Posted in Homeschooling in Literature and Film, tagged C. S. Lewis, Calvinism, Deb Esposito, Free Will, Narnia, Open Theism, Open Theists, predestination, Tanya Luhrman, The Problem of Pain, When God Talks Back on August 6, 2012 |
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This post reviews Deb Esposito, World War Me: Soul Survivor(Cresco, PA: Monty Media, 2012).
In earlier reviews of children’s literature I have frequently had occasion to note that though conservative Christians make up the lion’s share of homeschoolers in this country, almost every piece of children’s lit that has homeschooling characters tends to feature the small minority who are drawn to the practice for more secular reasons ranging from hippie-type rejections of formalism and desire to live in nature to concerns for a child’s health.
Well, here is a book about Christian homeschooling. (more…)
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Posted in research methodology, tagged Calvinism, childhood obesity, Dumbing Us Down, Home Education Magazine, HSLDA, John Holt, John Taylor Gatto, Michael Farris, Pat Farenga, predestination, total depravity, Underground History of American Education on February 3, 2009 |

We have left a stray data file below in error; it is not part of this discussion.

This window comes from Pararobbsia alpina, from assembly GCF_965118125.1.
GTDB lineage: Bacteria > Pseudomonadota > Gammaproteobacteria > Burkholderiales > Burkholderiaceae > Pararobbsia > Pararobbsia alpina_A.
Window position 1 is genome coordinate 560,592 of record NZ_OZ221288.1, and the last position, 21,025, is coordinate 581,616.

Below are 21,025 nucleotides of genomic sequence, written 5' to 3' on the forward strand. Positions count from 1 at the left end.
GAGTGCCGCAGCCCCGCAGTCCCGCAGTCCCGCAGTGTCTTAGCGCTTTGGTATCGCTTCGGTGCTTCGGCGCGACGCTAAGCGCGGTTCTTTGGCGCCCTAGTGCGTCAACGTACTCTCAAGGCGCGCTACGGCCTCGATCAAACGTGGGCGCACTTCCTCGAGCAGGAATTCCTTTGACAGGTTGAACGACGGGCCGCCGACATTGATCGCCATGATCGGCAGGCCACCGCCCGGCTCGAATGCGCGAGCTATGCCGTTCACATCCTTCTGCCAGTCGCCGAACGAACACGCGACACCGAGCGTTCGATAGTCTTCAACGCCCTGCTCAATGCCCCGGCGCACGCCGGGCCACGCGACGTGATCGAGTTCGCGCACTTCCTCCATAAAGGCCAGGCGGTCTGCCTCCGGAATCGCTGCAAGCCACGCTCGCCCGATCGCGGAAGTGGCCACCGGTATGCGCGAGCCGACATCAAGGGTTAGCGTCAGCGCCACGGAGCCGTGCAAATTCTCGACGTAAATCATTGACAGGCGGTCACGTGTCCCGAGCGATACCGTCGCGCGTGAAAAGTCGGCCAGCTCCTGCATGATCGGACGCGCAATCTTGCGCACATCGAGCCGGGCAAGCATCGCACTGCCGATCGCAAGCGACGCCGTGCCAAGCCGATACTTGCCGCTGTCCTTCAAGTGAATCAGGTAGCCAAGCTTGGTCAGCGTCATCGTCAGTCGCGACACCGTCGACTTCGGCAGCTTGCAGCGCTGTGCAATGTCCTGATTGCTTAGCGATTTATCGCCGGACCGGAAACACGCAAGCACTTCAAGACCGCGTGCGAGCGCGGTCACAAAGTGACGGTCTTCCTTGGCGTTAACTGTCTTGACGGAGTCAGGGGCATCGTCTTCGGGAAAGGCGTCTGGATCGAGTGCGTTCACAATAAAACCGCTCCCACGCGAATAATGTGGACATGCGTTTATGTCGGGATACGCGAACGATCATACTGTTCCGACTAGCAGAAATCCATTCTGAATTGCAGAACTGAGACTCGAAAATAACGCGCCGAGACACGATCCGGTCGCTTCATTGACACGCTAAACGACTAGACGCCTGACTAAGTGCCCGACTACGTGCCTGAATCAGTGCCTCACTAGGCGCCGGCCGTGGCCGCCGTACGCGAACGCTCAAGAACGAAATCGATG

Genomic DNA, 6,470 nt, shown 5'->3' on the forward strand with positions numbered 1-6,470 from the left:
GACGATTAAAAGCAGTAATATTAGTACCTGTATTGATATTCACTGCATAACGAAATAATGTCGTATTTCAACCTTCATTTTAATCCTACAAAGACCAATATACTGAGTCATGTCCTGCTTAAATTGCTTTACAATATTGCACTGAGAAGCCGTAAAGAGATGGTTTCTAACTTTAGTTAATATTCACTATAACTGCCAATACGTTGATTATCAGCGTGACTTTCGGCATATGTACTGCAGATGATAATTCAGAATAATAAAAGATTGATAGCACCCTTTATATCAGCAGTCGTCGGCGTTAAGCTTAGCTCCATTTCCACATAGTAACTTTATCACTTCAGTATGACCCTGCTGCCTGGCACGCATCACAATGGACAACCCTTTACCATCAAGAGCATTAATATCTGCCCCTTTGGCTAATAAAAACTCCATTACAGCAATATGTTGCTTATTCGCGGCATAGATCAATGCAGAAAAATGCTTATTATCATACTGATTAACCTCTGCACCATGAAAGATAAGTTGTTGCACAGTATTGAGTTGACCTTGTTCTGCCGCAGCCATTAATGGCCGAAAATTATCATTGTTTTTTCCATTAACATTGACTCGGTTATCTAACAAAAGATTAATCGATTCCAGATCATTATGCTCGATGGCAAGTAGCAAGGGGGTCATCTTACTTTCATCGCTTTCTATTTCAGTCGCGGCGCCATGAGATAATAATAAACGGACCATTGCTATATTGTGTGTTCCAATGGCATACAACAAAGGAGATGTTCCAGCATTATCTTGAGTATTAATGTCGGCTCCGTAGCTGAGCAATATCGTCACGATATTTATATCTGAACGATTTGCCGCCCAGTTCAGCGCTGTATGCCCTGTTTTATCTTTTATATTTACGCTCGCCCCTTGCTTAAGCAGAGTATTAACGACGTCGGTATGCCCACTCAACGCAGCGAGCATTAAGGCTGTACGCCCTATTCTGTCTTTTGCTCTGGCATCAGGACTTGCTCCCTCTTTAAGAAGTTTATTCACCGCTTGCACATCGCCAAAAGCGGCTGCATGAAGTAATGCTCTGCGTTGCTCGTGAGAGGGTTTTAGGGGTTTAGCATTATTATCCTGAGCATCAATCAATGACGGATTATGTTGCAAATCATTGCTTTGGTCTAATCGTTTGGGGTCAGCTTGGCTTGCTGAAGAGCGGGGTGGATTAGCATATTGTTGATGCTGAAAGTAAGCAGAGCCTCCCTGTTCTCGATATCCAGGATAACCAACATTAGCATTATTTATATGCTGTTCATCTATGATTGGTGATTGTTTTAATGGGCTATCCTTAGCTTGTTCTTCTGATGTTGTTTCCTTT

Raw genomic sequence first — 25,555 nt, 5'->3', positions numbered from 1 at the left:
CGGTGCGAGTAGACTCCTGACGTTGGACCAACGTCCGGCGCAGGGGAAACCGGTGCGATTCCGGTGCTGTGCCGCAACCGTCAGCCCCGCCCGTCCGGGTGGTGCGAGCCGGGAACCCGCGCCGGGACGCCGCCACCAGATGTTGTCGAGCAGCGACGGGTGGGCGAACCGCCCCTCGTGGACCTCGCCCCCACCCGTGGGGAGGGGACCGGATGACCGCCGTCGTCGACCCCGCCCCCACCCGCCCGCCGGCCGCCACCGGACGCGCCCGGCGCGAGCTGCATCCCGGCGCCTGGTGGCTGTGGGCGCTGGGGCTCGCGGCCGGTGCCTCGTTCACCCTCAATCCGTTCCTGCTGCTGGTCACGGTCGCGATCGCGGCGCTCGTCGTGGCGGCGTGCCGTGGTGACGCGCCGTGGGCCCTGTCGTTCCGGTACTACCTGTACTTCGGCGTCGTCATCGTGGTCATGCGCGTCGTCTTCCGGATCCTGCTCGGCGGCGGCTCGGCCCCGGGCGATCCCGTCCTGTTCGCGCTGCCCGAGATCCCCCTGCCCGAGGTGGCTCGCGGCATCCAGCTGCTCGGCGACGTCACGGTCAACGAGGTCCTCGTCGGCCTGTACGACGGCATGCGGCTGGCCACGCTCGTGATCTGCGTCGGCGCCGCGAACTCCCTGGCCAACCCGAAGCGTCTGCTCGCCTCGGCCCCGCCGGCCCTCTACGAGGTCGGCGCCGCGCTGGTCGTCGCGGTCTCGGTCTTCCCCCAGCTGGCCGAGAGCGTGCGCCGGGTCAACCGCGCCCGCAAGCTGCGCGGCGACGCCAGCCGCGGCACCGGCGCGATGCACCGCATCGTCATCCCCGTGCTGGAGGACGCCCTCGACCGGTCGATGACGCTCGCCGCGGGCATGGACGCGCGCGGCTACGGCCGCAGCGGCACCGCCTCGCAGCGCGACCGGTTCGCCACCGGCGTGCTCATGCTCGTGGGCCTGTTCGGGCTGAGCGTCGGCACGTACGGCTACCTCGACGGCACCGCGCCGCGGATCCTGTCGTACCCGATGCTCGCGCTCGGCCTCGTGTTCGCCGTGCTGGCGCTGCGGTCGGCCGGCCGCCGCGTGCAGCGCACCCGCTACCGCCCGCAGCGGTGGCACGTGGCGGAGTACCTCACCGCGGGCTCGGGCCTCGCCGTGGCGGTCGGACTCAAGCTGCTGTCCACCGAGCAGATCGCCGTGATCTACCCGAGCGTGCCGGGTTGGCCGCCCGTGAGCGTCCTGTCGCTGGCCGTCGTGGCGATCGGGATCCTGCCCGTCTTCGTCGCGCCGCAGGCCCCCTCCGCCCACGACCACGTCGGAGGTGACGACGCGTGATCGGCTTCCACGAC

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This post reviews John Taylor Gatto, Weapons of Mass Instruction: A Schoolteacher’s Journey through the Dark World of Compulsory Schooling (New Society Publishers, 2009).
John Taylor Gatto is a legendary figure in the world of homeschooling. My bookon homeschool history describes how by the late 1980s secular and conservative Protestant homeschoolers increasingly became estranged. The large Christian conventions and publications stopped inviting as speakers leaders who did not share their worldview. Gatto is a standout exception to this generalization. His stature is great both among conservative homeschoolers like those affiliated with HSLDA and among more liberal homeschoolers like those affiliated with Home Education Magazine, and he regularly keynotes conferences and conventions of all parties.
This, his latest book, is something of a grab-bag of classic Gatto themes. My review here will not systematically work through his chapters but will use it as an excuse to make some comments on Gatto and his meaning for the homeschooling movement. (more…)
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